• Macallanlover

                True, no one knows where the tipping point for CFB is but it certainly has to be above 10 with around 125 D1 schools. Eight is about 6% of all entries. Elite, yet enough to accommodate deserving teams, and the most teams that the available timeframe will allow.

                • Mac, we don’t know anything “certainly”. It’s not all about the numbers. It’s also about how they structure eligibility; some formats are more stable than others.

                  • Macallanlover

                    No, nothing is guaranteed in any future events. But you have to see, while contrary opinions are fair for all, the “anti’s case” is passionately argued with a strong bias to hyperbole all based on conjecture. I would just like to see the rhetoric toned down and someone supply some solid facts. Like my discussion with Hack above, we aren’t talking about devastation of CFB’s regular season. Possibly, 1-2 games out of thousands MIGHT be effected, and history doesn’t even support that.

                    • Mac, we’ve been down this well-traveled road before. You don’t like the facts others present and that’s fine. But you are doing nothing more than engaging in conjecture yourself when you presume that the regular season won’t be affected by playoff expansion, or that eight games is the obvious stopping point for a playoff.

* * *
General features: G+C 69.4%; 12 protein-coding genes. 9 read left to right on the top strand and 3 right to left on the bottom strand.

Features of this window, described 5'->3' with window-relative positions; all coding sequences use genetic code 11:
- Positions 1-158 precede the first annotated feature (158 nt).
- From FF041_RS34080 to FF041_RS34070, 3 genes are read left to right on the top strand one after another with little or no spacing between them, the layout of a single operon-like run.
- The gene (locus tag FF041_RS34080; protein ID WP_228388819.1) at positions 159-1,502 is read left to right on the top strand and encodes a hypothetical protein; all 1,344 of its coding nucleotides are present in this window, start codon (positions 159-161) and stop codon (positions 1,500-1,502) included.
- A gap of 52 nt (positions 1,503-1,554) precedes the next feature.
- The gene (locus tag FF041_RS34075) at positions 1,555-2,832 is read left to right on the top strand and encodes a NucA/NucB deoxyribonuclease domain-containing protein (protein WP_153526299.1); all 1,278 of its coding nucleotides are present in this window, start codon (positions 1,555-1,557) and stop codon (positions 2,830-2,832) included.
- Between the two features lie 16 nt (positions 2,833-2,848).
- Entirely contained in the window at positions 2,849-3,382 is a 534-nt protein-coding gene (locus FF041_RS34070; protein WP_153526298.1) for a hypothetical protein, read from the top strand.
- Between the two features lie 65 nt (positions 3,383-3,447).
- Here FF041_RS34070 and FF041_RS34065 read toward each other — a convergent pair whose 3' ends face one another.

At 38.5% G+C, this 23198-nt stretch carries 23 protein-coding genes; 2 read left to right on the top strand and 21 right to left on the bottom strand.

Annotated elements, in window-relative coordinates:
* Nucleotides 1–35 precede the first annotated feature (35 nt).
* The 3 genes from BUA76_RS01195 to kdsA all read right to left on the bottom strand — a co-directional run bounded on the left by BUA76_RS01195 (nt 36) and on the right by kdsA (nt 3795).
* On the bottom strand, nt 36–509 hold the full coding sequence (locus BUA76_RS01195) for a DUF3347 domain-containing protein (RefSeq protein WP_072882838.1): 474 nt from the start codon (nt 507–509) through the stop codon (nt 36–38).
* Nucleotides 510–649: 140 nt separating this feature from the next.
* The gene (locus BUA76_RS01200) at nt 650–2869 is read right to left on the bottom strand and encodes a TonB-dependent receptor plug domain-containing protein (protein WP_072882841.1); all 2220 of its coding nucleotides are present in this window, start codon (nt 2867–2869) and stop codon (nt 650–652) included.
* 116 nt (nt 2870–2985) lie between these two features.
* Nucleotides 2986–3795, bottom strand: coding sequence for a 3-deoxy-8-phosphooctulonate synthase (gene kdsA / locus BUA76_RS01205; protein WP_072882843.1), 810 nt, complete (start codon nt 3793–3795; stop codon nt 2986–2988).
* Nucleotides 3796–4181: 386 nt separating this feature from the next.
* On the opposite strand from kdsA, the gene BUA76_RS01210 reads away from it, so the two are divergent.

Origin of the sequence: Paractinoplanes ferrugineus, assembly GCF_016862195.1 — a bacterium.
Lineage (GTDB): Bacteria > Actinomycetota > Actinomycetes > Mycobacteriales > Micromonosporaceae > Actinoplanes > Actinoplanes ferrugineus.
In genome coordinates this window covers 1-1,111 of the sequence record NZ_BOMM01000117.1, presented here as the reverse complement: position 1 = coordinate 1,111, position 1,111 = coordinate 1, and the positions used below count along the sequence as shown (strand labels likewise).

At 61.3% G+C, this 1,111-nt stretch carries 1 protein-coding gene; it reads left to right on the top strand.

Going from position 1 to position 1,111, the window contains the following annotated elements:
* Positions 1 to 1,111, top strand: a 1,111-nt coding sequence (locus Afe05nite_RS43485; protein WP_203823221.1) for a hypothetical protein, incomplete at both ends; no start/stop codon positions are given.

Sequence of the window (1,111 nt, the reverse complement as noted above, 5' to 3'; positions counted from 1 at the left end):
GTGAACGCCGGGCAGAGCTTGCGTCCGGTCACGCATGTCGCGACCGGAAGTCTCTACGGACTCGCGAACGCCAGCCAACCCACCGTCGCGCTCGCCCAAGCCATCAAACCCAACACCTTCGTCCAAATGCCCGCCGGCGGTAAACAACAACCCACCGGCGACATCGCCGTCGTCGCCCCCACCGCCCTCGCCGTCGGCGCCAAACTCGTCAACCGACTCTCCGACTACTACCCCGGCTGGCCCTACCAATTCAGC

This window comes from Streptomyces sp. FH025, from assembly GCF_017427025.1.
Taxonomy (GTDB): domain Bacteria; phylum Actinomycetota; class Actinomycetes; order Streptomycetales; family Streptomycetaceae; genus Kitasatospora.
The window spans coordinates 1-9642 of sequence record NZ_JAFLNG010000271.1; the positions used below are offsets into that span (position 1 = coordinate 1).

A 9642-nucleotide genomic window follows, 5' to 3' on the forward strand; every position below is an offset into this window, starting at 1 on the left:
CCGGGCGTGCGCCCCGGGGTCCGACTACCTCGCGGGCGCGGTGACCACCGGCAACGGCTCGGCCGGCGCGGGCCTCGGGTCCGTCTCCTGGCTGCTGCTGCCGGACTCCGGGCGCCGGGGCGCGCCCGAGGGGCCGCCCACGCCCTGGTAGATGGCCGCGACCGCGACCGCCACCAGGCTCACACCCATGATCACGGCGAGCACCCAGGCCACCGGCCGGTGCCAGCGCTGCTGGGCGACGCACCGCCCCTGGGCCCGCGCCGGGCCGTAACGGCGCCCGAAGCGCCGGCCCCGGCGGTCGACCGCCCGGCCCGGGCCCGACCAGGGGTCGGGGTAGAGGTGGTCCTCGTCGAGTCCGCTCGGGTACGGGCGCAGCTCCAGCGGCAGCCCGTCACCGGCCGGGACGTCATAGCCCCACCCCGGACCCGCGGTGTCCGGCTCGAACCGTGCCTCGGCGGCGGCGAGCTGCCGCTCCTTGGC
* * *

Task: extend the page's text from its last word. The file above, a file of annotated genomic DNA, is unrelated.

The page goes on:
You dismiss the history of college basketball’s tourney experience as being irrelevant to the discussion. I don’t find that convincing for the simple reason that the same people who have molded that postseason are calling the shots on college football’s. That strikes me as a solid fact. Obviously, YMMV.

          • S

            Okay, Senator, here goes:
            1) No one’s ever really paid attention to the basketball season pre-January. The season starts at the climax of football season and has always gotten drowned out. Except at Kentucky.
            2) Because of all the one-and-dones, there’s a distinctly inferior product on the court. Used to be, you could get really excited about signing a Dominique Wilkins because you’d have him around for 3 years. Now, not so much. And fundamentals and interesting offenses have gone by the wayside. I think that, although they happened in the same time frame, that the NBA eligibility rules screwed up the sport a lot more than going to 64 teams.
            3) You’re a Georgia Bulldog. We are the South Carolina Gamecocks of basketball. One regular season conference championship in over 100 years. We don’t win big unless it’s a huge fluke or we have a crook as head coach. South Carolina? Hell, make that MTSU when it comes to recruiting. We’re so bad that the top prospects in our state would just laugh at the thought of playing for us. We have over a century of stank on us, and that means that for just about any Georgia Bulldog, basketball season is something that gets endured until G-Day. We tune into the NCAA tournament out of mild interest, to see what competitive basketball programs look like.
            4) You’re comparing it to the wrong sport. Compare it to NFL regular season/playoffs, or Division 1-AA regular season/playoffs, if anything.

            • I chose my undergraduate school on the basis of wanting to see ACC basketball first hand. I used to pay plenty of attention to CBB season round. So did many, many others.

              If the product is now that inferior, why do so many follow March Madness?